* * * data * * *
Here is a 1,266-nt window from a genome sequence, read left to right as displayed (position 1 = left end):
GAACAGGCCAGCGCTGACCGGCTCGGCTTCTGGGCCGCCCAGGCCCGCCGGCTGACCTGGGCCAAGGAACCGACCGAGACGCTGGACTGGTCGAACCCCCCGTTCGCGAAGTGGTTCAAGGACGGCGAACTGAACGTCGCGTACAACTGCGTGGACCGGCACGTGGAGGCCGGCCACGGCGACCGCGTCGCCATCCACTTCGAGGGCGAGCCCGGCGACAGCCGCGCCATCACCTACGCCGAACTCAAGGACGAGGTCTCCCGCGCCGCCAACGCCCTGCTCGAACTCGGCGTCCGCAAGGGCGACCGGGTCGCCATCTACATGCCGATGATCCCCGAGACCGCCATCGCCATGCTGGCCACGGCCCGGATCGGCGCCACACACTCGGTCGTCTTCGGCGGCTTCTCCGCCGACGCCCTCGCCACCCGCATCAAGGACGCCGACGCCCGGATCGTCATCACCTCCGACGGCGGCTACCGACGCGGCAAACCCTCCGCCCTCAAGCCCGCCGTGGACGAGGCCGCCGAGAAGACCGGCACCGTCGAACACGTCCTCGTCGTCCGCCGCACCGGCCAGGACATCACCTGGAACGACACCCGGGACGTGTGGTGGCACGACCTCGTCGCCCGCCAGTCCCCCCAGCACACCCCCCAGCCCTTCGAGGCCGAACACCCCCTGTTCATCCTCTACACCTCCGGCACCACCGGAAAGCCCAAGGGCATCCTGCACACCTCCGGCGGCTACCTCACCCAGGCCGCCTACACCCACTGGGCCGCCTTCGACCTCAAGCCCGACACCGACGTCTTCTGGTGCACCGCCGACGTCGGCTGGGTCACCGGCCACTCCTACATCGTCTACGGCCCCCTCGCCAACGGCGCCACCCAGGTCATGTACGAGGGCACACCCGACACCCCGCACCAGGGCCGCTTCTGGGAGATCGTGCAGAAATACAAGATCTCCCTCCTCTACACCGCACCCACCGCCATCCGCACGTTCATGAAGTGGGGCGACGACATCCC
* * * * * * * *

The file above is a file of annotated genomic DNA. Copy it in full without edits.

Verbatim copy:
Here is a 1,266-nt window from a genome sequence, read left to right as displayed (position 1 = left end):
GAACAGGCCAGCGCTGACCGGCTCGGCTTCTGGGCCGCCCAGGCCCGCCGGCTGACCTGGGCCAAGGAACCGACCGAGACGCTGGACTGGTCGAACCCCCCGTTCGCGAAGTGGTTCAAGGACGGCGAACTGAACGTCGCGTACAACTGCGTGGACCGGCACGTGGAGGCCGGCCACGGCGACCGCGTCGCCATCCACTTCGAGGGCGAGCCCGGCGACAGCCGCGCCATCACCTACGCCGAACTCAAGGACGAGGTCTCCCGCGCCGCCAACGCCCTGCTCGAACTCGGCGTCCGCAAGGGCGACCGGGTCGCCATCTACATGCCGATGATCCCCGAGACCGCCATCGCCATGCTGGCCACGGCCCGGATCGGCGCCACACACTCGGTCGTCTTCGGCGGCTTCTCCGCCGACGCCCTCGCCACCCGCATCAAGGACGCCGACGCCCGGATCGTCATCACCTCCGACGGCGGCTACCGACGCGGCAAACCCTCCGCCCTCAAGCCCGCCGTGGACGAGGCCGCCGAGAAGACCGGCACCGTCGAACACGTCCTCGTCGTCCGCCGCACCGGCCAGGACATCACCTGGAACGACACCCGGGACGTGTGGTGGCACGACCTCGTCGCCCGCCAGTCCCCCCAGCACACCCCCCAGCCCTTCGAGGCCGAACACCCCCTGTTCATCCTCTACACCTCCGGCACCACCGGAAAGCCCAAGGGCATCCTGCACACCTCCGGCGGCTACCTCACCCAGGCCGCCTACACCCACTGGGCCGCCTTCGACCTCAAGCCCGACACCGACGTCTTCTGGTGCACCGCCGACGTCGGCTGGGTCACCGGCCACTCCTACATCGTCTACGGCCCCCTCGCCAACGGCGCCACCCAGGTCATGTACGAGGGCACACCCGACACCCCGCACCAGGGCCGCTTCTGGGAGATCGTGCAGAAATACAAGATCTCCCTCCTCTACACCGCACCCACCGCCATCCGCACGTTCATGAAGTGGGGCGACGACATCCC